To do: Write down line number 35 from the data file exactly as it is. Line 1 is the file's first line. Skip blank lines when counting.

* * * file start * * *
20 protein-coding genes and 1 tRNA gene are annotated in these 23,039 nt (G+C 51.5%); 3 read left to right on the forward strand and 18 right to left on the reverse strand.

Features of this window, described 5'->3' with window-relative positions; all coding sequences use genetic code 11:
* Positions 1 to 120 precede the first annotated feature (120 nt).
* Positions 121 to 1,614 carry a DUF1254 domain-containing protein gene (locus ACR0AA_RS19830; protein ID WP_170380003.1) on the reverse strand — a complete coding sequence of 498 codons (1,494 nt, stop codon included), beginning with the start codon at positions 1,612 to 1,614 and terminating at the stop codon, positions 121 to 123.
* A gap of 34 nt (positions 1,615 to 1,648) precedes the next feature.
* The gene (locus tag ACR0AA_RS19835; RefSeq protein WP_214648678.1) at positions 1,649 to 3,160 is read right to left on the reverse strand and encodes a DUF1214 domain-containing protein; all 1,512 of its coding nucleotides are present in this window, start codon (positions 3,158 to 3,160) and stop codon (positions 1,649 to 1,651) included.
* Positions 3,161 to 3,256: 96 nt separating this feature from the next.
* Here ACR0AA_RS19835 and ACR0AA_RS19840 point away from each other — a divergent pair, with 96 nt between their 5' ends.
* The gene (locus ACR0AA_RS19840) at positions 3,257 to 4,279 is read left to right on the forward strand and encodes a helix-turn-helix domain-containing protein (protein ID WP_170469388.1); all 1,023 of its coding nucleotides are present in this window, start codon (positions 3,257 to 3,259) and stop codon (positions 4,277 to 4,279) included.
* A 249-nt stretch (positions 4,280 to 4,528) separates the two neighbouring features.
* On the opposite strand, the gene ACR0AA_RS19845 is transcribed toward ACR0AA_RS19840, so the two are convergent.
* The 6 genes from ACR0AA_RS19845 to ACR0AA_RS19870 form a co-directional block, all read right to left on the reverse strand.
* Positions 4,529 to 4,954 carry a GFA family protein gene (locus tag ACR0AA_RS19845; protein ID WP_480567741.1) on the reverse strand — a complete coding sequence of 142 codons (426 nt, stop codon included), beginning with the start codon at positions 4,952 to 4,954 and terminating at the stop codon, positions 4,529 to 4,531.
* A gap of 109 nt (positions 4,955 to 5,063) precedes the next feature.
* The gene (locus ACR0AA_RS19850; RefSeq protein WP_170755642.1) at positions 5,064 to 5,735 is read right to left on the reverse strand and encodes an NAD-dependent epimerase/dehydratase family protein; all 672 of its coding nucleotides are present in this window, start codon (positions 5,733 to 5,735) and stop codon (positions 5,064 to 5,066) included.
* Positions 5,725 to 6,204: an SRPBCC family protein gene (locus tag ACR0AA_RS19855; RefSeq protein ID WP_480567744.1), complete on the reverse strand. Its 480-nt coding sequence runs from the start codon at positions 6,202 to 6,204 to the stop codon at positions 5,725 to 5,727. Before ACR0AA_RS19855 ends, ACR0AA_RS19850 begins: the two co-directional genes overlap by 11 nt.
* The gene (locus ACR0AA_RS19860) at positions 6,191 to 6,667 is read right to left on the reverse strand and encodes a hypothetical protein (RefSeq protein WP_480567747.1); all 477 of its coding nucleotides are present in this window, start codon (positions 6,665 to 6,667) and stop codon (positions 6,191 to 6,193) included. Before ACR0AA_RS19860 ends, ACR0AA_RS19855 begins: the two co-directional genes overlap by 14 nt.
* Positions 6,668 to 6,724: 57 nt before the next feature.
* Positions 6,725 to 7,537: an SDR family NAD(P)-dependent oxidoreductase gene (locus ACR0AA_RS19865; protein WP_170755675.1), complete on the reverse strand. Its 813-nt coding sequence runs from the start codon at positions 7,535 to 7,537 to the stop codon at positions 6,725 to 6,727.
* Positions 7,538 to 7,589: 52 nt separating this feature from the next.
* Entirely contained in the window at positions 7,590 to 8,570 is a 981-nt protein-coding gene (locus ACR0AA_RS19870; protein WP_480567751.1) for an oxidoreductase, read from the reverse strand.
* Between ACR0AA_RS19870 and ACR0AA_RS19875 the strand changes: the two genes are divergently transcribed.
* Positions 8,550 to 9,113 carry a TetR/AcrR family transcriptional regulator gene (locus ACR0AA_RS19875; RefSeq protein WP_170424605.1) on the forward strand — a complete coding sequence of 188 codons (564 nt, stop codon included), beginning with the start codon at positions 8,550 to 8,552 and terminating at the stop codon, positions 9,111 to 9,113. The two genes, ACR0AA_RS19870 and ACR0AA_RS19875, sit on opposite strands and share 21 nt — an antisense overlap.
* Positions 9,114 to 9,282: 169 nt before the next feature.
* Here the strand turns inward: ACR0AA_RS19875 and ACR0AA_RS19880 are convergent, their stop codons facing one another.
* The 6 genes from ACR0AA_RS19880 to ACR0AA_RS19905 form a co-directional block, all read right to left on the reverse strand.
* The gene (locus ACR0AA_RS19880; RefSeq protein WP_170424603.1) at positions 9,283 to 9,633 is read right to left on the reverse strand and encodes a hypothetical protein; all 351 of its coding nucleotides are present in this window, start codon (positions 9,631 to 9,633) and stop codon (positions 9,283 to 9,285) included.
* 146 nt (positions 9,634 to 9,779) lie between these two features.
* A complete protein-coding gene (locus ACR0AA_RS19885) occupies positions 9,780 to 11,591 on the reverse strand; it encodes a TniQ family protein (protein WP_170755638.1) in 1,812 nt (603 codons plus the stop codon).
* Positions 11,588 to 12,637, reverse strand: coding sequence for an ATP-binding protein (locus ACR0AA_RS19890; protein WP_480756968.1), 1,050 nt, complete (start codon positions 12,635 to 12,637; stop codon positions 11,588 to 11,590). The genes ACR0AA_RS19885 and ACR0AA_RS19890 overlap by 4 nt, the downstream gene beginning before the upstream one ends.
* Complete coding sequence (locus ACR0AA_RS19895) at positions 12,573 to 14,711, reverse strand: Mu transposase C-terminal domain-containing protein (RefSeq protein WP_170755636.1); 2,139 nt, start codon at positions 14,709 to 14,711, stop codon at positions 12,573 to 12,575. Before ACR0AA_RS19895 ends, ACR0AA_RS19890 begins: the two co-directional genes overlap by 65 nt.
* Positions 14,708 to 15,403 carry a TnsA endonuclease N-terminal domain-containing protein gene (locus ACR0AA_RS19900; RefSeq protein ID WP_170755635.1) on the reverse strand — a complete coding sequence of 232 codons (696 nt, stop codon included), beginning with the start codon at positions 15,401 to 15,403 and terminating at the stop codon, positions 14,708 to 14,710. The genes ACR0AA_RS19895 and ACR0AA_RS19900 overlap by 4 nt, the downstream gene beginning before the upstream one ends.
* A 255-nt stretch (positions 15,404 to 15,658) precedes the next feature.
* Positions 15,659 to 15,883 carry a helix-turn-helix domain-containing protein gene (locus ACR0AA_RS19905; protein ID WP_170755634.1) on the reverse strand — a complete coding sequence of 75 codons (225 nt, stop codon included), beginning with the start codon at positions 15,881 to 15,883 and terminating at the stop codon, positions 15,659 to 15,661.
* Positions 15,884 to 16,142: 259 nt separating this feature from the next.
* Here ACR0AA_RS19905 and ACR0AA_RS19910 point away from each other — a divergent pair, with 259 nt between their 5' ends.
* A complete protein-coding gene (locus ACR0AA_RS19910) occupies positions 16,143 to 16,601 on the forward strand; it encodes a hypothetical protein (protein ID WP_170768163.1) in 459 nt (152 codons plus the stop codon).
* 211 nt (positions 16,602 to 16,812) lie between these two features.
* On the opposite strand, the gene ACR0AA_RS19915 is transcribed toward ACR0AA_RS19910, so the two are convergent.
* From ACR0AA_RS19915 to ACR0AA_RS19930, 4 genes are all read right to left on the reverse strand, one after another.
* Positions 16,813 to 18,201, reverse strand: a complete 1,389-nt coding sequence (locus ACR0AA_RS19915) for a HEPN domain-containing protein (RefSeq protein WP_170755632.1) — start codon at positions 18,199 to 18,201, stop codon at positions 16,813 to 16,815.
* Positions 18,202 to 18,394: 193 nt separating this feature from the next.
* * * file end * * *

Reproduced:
* Positions 15,884 to 16,142: 259 nt separating this feature from the next.